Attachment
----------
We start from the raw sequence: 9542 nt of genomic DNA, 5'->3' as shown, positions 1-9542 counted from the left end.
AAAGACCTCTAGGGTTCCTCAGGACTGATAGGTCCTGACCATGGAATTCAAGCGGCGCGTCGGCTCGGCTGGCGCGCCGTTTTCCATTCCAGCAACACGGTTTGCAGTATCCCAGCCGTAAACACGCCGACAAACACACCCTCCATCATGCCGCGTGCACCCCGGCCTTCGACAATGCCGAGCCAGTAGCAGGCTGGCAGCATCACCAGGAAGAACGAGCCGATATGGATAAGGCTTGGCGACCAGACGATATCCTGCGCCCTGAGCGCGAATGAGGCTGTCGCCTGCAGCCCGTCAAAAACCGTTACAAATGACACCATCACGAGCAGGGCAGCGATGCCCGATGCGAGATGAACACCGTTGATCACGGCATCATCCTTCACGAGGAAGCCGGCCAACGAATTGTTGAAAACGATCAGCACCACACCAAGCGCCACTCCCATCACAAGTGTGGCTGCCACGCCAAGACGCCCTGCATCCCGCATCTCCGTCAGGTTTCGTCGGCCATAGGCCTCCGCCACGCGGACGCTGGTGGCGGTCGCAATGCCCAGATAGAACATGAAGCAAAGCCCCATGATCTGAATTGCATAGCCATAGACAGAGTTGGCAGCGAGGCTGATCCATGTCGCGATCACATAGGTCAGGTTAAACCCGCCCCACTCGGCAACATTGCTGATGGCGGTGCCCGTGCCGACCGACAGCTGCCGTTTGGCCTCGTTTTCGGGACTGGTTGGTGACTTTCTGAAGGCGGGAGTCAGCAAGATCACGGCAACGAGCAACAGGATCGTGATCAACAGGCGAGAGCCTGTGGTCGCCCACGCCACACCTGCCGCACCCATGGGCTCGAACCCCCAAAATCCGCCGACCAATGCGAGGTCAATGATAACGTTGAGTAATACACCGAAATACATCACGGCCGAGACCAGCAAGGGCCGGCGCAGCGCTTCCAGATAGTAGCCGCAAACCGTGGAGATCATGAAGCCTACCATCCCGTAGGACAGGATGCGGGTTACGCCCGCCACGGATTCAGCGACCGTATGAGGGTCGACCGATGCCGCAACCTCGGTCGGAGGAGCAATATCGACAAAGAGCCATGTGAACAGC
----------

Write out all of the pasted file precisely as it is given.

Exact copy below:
We start from the raw sequence: 9542 nt of genomic DNA, 5'->3' as shown, positions 1-9542 counted from the left end.
AAAGACCTCTAGGGTTCCTCAGGACTGATAGGTCCTGACCATGGAATTCAAGCGGCGCGTCGGCTCGGCTGGCGCGCCGTTTTCCATTCCAGCAACACGGTTTGCAGTATCCCAGCCGTAAACACGCCGACAAACACACCCTCCATCATGCCGCGTGCACCCCGGCCTTCGACAATGCCGAGCCAGTAGCAGGCTGGCAGCATCACCAGGAAGAACGAGCCGATATGGATAAGGCTTGGCGACCAGACGATATCCTGCGCCCTGAGCGCGAATGAGGCTGTCGCCTGCAGCCCGTCAAAAACCGTTACAAATGACACCATCACGAGCAGGGCAGCGATGCCCGATGCGAGATGAACACCGTTGATCACGGCATCATCCTTCACGAGGAAGCCGGCCAACGAATTGTTGAAAACGATCAGCACCACACCAAGCGCCACTCCCATCACAAGTGTGGCTGCCACGCCAAGACGCCCTGCATCCCGCATCTCCGTCAGGTTTCGTCGGCCATAGGCCTCCGCCACGCGGACGCTGGTGGCGGTCGCAATGCCCAGATAGAACATGAAGCAAAGCCCCATGATCTGAATTGCATAGCCATAGACAGAGTTGGCAGCGAGGCTGATCCATGTCGCGATCACATAGGTCAGGTTAAACCCGCCCCACTCGGCAACATTGCTGATGGCGGTGCCCGTGCCGACCGACAGCTGCCGTTTGGCCTCGTTTTCGGGACTGGTTGGTGACTTTCTGAAGGCGGGAGTCAGCAAGATCACGGCAACGAGCAACAGGATCGTGATCAACAGGCGAGAGCCTGTGGTCGCCCACGCCACACCTGCCGCACCCATGGGCTCGAACCCCCAAAATCCGCCGACCAATGCGAGGTCAATGATAACGTTGAGTAATACACCGAAATACATCACGGCCGAGACCAGCAAGGGCCGGCGCAGCGCTTCCAGATAGTAGCCGCAAACCGTGGAGATCATGAAGCCTACCATCCCGTAGGACAGGATGCGGGTTACGCCCGCCACGGATTCAGCGACCGTATGAGGGTCGACCGATGCCGCAACCTCGGTCGGAGGAGCAATATCGACAAAGAGCCATGTGAACAGC